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Thomas More College Reviews

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Very small school. More focused on money than students. It's better if you find the few professors who actually care
Thomas More College is an amazing college. The class sizes are small, scheduled is flexible, and perfect of full and part time student.
I am enrolled in TAP (The Accelerated Program) It is for adults who have been out of school for awhile and have lived a little bit of live who have decided to finally go back to achieve a higher education. I love it! This was the only school I found that fits perfectly with my wants and needs. I only go to campus once a week and the rest I can do online. It is speedy so I will be able to earn my BBA by 2020. And all the teachers and staff are super friendly and helpful. They are a little more expensive than most schools but I figured since I'll be in debt either way, might as well go for the best!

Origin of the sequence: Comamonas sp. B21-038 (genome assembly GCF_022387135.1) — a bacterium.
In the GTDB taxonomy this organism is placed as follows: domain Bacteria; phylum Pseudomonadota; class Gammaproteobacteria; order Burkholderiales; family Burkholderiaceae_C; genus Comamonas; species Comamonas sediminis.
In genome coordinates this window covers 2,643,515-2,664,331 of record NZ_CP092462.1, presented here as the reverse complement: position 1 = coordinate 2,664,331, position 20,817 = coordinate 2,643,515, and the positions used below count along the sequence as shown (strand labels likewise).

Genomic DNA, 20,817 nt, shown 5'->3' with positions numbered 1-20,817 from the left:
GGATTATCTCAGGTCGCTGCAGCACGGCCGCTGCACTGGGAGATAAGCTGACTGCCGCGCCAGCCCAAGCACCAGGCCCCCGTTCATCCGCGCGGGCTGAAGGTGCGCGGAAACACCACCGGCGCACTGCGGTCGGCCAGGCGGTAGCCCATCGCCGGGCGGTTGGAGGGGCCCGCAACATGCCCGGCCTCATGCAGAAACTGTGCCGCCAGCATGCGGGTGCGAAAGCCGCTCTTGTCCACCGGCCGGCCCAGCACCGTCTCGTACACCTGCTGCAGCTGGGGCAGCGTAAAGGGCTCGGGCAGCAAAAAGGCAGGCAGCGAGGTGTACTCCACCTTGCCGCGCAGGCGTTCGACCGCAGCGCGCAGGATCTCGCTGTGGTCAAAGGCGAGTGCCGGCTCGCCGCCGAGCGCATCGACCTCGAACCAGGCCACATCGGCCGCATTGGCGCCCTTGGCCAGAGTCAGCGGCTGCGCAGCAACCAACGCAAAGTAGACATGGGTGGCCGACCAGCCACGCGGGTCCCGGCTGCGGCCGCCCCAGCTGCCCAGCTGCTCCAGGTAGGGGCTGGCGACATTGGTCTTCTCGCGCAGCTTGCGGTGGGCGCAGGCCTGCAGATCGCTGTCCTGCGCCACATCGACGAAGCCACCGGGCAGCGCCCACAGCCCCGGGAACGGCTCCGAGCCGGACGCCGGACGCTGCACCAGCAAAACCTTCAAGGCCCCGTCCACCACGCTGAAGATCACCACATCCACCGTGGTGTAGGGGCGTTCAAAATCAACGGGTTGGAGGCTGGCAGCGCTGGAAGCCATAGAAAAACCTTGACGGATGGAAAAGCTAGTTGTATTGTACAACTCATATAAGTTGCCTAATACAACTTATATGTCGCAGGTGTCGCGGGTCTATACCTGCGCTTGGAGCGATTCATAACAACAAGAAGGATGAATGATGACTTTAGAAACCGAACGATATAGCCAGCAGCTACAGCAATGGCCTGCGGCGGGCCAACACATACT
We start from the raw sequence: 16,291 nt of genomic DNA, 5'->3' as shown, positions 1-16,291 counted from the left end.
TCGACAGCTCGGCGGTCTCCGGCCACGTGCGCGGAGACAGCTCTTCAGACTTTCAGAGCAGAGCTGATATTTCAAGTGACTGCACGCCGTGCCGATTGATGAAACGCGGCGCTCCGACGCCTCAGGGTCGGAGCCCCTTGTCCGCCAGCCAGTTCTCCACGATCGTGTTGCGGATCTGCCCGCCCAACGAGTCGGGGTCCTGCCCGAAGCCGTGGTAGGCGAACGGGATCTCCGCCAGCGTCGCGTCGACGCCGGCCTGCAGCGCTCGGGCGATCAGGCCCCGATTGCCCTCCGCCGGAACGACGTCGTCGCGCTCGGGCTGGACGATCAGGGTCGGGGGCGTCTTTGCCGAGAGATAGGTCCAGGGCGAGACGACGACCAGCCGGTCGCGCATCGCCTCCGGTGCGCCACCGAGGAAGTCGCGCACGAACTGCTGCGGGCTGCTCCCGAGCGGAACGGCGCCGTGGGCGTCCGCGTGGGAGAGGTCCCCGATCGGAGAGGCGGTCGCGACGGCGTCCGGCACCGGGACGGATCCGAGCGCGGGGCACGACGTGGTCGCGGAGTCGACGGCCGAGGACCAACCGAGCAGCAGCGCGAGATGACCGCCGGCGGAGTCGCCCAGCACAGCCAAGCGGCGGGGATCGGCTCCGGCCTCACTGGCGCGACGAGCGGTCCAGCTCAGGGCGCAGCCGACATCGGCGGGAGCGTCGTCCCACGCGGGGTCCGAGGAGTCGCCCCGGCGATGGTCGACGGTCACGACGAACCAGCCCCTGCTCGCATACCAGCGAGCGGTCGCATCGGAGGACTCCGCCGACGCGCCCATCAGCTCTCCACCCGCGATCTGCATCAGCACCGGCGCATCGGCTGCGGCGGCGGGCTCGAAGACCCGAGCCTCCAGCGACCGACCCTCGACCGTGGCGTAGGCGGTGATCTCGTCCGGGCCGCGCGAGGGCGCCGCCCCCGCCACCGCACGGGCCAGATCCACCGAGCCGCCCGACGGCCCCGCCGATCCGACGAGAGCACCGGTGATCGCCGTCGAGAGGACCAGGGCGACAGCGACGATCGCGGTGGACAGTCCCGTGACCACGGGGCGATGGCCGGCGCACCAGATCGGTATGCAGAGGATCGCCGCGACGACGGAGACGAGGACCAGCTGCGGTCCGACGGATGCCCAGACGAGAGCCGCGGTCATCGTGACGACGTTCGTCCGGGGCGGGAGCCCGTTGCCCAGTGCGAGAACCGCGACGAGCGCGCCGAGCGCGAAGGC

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Great small school. Individualized attention. Beautiful campus. Helpful staff. If you're looking for a small, tight knit community, this is a great choice.
I like Thomas More because it's a smaller school and you meet a lot more people and I think it's so much nicer than going to a big school and only meeting a couple people
The academics at Thomas More have been great so far. Some of the services need improvement, such as housing and the cafeteria.
This is my first year so I really can't say a lot.
It's okay for my first year
The school has upgraded it's entrance process since I've been there. Now you have to be a student or register with your ID to get into any part of the school.
They have a lot of workshops on campus, and any professor/staff related to your field is willing to help, too.
There wasn't a big support system for the sports teams there.
I liked going to CCP. However, I didn't like that some professors barely taught the students and allowed open-booked tests, and some showed special attention to some students over others.